The president of the European People’s Party (@EPP) Joseph Daul expressed his condolences after terrorist attack in Tunis: “Very saddened by the attack today in #Tunis. My thoughts are with the families of the victims. This tragedy is a painful reminder of the risks that police forces face in ensuring our safety”.
This week two suicide blasts have shocked the capital of Tunisia, killing at least one police officer and wounding several people.
The first explosion on June 27 involved a suicide bomber who targeted a police patrol on Tunis downtown in Charles de Gaulle Street, close to French embassy building.
One police officer was killed, and another was wounded, according to the interior ministry statement. Three civilians were injured, however there was no further detail on gravity of their wounds.
Body parts were seen on the road around the police car, an AFP news agency reported.
A second jihadist committed suicide attack shortly afterwards on a national guard base in the capital’s al-Qarjani district, the interior ministry said. Four security personnel were wounded in that attack.
The suicide bombers attacked the building Foreign ministry in Tripoli (Libya) on December 25, leaving three dead and nine wounded according to Health ministry sources.
The assailants are suspected to be Islamic State (Caliphate) militants. Three attackers opened fire, entered the building and blow themselves up.
There are reports of fire going on, and photos of a cloud of a dense smoke above the roof of the building. The emergency services and security are working at spot.
Suicide bombers have targeted a number of institutions as militant groups take advantage of the collapse of the Libyan state after the assassination of the countries leader Colonel Qaddafi of 20 October 2011. Since then Libya has been fragmented, victim to political rivalry, and is widely considered to be a failed state.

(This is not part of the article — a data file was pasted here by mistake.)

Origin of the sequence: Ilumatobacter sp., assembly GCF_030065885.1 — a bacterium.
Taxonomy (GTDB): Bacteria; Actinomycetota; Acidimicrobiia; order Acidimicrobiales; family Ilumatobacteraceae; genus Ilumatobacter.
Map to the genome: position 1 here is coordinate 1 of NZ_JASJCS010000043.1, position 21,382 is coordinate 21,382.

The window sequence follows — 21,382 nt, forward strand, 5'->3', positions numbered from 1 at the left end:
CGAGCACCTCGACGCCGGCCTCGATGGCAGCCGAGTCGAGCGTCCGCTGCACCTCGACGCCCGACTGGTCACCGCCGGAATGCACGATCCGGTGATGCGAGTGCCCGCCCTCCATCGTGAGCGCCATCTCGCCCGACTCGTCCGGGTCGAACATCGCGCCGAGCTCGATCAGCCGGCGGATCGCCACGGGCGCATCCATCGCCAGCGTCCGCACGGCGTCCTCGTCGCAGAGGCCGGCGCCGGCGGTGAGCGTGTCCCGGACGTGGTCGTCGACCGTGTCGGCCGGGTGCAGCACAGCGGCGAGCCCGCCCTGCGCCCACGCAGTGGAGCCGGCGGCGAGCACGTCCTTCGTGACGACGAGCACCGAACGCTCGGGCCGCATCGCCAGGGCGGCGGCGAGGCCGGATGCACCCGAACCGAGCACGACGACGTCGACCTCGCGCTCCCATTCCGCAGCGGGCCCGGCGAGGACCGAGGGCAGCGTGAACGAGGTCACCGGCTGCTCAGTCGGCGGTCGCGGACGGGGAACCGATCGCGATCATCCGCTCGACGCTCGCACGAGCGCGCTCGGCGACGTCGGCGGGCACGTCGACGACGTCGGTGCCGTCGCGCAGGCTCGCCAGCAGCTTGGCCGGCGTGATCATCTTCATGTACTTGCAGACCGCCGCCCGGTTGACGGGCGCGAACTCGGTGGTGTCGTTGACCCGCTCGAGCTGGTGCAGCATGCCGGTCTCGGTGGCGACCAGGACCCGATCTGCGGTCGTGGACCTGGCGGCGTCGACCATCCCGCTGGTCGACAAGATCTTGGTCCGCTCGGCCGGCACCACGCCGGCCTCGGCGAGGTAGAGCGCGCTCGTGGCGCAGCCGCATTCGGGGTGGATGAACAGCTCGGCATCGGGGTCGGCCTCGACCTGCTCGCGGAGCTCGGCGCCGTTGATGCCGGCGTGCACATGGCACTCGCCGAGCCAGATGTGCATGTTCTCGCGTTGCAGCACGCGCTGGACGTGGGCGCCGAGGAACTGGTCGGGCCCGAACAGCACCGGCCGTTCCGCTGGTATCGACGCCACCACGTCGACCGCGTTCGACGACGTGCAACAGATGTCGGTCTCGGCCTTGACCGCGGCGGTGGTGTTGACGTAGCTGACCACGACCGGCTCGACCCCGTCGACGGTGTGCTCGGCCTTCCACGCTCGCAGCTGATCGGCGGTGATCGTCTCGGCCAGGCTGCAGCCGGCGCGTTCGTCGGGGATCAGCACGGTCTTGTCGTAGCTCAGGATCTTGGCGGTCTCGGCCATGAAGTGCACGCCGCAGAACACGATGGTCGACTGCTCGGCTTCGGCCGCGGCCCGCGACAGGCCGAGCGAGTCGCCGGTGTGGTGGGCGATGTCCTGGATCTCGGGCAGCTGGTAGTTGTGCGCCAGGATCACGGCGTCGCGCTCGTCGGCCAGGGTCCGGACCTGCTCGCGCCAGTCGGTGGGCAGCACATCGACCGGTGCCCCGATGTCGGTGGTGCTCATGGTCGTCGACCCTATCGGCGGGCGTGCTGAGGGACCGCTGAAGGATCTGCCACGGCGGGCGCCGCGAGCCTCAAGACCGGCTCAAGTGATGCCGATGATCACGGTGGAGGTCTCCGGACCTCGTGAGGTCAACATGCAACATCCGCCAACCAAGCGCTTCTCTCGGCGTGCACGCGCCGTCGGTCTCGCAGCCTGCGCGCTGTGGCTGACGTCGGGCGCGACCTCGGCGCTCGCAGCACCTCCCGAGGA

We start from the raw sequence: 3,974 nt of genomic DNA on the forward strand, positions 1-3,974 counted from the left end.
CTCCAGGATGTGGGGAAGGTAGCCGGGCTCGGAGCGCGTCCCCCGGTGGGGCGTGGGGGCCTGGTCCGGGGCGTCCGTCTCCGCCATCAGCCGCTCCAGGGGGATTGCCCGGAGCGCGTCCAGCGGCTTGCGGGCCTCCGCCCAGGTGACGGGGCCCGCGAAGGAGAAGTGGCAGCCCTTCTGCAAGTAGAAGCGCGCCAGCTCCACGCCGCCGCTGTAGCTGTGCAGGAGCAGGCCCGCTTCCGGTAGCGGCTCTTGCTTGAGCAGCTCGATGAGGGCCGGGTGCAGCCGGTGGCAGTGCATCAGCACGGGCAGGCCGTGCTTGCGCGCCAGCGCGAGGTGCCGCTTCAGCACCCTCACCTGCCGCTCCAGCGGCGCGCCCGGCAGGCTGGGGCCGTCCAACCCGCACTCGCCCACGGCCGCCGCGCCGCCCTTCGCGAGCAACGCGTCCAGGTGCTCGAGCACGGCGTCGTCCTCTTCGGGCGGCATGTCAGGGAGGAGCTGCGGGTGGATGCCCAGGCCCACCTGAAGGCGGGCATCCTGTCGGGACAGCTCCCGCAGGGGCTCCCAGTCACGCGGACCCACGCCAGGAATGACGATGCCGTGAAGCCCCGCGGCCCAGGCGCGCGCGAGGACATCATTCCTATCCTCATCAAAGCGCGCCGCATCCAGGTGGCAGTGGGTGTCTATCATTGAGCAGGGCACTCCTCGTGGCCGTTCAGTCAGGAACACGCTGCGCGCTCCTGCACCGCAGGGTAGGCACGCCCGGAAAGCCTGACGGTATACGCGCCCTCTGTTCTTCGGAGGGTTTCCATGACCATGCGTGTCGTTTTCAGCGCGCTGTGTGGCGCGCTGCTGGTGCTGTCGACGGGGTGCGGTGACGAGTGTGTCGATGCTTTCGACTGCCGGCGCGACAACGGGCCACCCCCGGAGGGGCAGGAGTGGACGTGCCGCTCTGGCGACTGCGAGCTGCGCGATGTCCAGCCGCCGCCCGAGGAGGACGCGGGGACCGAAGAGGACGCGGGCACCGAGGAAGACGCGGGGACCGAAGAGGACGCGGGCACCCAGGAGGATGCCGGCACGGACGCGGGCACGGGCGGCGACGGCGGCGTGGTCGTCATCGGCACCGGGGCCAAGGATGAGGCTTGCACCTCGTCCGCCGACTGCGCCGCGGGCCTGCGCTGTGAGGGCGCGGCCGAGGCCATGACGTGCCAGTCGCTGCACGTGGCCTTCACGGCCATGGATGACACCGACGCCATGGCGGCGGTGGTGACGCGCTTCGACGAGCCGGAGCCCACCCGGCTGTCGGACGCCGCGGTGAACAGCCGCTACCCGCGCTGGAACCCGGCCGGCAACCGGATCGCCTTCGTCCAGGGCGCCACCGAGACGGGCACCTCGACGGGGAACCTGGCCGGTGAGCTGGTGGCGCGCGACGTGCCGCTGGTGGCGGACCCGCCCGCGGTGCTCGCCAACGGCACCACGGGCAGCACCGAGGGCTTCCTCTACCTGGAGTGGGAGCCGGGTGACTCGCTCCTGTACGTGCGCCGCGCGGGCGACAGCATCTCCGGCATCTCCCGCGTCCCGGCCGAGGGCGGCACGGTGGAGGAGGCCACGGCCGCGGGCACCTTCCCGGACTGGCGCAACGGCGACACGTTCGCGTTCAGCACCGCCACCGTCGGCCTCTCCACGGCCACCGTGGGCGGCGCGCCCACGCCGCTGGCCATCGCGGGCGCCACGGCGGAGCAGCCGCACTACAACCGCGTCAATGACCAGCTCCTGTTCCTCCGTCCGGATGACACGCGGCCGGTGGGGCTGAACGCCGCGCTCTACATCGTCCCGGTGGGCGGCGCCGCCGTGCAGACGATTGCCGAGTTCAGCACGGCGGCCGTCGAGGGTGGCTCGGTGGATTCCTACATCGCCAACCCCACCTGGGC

“The terror attack today against the Libyan Ministry of Foreign Affairs further threatens the fragile security situation in Tripoli. We offer condolences to the families of the victims and wish a quick recovery for those injured” – said the External Action Service spokesperson statement published 5:30 pm – 25 Dec 2018.
“This and similar attacks against the sovereign institutions of Libya are unacceptable and those responsible must be held to account. The Libyan people have suffered too much violence already, they deserve to live in a peaceful, stable and secure country.
“We expect all legitimate Libyan stakeholders to rally towards this goal by putting the interest of the Libyan people first. We continue to support the efforts by the UN Special Representative to implement the re-calibrated UN Action Plan to move forward with the transition and to end the political crisis in Libya.”
The EU Commissioner Johannes Hahn condemned the terrorist attack in Tunis, committed by a woman (29) suicide bomber; who blew herself up near police vehicles in the center of the Tunisian capital, killing one policeman and injuring nine pedestrians.
The attack followed a chain of terrorist acts since June 2015, when 38 people were killed in a shooting rampage at the coastal resort of Sousse targeting tourists, while an attack the same year on the National Bardo Museum in Tunis left 22 people dead.
The terror attacks targeted Tunisia’s crucial tourism sector, which at times reached seven percent of gross domestic product.
The country has been under a state of emergency since November 2015, when an IS-claimed suicide bombing in Tunis killed 12 presidential guards.
The state of emergency was extended earlier this month until November 6, amid a tense political climate ahead of legislative and presidential elections planned for next year.